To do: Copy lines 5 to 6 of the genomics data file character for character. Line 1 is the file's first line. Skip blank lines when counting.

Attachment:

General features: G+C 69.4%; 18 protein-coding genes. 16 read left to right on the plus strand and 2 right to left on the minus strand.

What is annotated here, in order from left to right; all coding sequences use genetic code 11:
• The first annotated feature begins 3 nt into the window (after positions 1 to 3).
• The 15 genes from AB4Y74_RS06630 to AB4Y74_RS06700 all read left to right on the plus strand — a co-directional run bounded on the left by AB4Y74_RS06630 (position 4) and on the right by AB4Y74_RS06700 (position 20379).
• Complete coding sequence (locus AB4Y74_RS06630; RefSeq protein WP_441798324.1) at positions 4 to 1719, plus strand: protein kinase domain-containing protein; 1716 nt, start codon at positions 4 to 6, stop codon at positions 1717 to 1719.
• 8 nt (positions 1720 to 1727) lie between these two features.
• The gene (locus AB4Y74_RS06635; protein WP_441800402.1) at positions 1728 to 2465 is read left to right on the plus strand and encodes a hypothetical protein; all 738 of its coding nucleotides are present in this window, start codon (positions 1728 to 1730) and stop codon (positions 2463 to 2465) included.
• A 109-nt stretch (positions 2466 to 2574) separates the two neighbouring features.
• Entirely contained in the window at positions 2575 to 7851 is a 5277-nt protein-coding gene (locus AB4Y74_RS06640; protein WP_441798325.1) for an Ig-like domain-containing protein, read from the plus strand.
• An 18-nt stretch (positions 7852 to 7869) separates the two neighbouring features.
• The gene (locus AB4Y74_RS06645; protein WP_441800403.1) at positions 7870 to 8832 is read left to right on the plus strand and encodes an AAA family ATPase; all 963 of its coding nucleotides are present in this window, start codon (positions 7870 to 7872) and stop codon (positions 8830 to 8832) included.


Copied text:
• Complete coding sequence (locus AB4Y74_RS06630; RefSeq protein WP_441798324.1) at positions 4 to 1719, plus strand: protein kinase domain-containing protein; 1716 nt, start codon at positions 4 to 6, stop codon at positions 1717 to 1719.
• 8 nt (positions 1720 to 1727) lie between these two features.